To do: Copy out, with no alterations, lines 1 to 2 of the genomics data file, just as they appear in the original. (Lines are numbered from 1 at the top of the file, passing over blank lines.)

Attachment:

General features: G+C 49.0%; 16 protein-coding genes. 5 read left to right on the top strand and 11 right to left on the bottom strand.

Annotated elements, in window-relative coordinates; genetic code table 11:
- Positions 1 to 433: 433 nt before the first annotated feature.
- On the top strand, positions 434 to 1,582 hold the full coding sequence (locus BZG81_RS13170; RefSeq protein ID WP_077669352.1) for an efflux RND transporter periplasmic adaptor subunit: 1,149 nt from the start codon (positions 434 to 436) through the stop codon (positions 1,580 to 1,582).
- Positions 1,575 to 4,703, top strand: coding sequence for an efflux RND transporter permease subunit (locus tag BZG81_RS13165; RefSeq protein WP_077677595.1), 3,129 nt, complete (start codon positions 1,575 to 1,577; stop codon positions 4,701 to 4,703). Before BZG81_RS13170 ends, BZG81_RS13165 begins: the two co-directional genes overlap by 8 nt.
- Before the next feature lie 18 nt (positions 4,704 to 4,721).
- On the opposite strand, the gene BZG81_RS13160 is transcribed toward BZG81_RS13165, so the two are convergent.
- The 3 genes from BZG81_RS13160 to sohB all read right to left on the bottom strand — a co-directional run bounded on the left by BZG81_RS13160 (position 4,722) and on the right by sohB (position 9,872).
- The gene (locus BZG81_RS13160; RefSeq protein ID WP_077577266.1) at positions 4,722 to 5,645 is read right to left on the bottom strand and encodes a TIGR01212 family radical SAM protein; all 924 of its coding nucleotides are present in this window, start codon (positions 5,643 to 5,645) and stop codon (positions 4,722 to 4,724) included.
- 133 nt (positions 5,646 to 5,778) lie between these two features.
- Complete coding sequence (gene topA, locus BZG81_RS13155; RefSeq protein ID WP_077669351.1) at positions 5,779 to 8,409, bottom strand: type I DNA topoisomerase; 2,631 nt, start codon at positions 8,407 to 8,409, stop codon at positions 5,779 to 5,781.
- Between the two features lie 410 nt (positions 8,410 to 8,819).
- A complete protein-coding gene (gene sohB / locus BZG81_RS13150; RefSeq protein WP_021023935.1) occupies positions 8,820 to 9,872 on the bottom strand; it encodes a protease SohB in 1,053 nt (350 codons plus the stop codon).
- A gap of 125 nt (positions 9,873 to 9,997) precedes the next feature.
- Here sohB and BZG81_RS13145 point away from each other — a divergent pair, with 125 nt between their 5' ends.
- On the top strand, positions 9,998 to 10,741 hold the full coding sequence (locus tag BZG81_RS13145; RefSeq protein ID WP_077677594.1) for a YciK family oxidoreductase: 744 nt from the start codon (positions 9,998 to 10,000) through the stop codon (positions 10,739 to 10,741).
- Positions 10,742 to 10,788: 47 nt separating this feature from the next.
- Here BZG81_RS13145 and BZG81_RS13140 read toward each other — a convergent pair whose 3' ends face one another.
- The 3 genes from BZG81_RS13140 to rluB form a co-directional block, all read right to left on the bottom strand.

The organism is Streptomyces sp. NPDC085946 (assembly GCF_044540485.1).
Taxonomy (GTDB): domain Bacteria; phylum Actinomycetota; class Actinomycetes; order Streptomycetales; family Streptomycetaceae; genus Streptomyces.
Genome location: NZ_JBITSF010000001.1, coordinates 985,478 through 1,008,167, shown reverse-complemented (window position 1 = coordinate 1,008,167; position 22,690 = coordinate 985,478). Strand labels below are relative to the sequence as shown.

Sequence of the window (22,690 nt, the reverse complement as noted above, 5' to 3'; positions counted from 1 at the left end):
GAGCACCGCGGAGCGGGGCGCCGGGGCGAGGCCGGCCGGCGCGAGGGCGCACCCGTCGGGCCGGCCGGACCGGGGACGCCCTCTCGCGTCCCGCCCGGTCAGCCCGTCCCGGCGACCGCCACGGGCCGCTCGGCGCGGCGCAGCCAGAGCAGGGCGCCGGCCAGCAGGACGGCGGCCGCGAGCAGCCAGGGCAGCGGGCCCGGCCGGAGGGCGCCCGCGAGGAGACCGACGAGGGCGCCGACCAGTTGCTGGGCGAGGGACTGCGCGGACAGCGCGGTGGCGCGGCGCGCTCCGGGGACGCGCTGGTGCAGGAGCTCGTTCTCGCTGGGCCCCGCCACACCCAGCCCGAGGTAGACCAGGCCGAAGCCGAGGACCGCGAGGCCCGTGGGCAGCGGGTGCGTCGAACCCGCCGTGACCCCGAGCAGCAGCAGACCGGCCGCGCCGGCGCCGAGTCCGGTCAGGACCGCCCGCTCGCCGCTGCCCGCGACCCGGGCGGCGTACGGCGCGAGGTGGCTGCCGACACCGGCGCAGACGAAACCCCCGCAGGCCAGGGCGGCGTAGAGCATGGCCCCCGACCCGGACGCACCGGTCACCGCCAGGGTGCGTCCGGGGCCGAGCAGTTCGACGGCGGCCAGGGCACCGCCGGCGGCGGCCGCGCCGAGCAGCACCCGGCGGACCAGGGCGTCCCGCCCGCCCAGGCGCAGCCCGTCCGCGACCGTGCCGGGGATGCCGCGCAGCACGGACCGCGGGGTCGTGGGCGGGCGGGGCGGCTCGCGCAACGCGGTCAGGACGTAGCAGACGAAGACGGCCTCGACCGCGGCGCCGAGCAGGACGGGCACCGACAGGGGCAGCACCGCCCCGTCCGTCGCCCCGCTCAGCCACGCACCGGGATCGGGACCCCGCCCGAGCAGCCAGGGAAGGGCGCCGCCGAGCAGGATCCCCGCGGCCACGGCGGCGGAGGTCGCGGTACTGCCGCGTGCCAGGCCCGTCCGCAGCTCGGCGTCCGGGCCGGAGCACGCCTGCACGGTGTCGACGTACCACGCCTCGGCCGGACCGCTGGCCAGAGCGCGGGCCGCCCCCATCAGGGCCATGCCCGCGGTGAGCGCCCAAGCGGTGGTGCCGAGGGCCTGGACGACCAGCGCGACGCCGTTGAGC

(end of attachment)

General features: G+C 49.0%; 16 protein-coding genes. 5 read left to right on the top strand and 11 right to left on the bottom strand.

Annotated elements, in window-relative coordinates; genetic code table 11: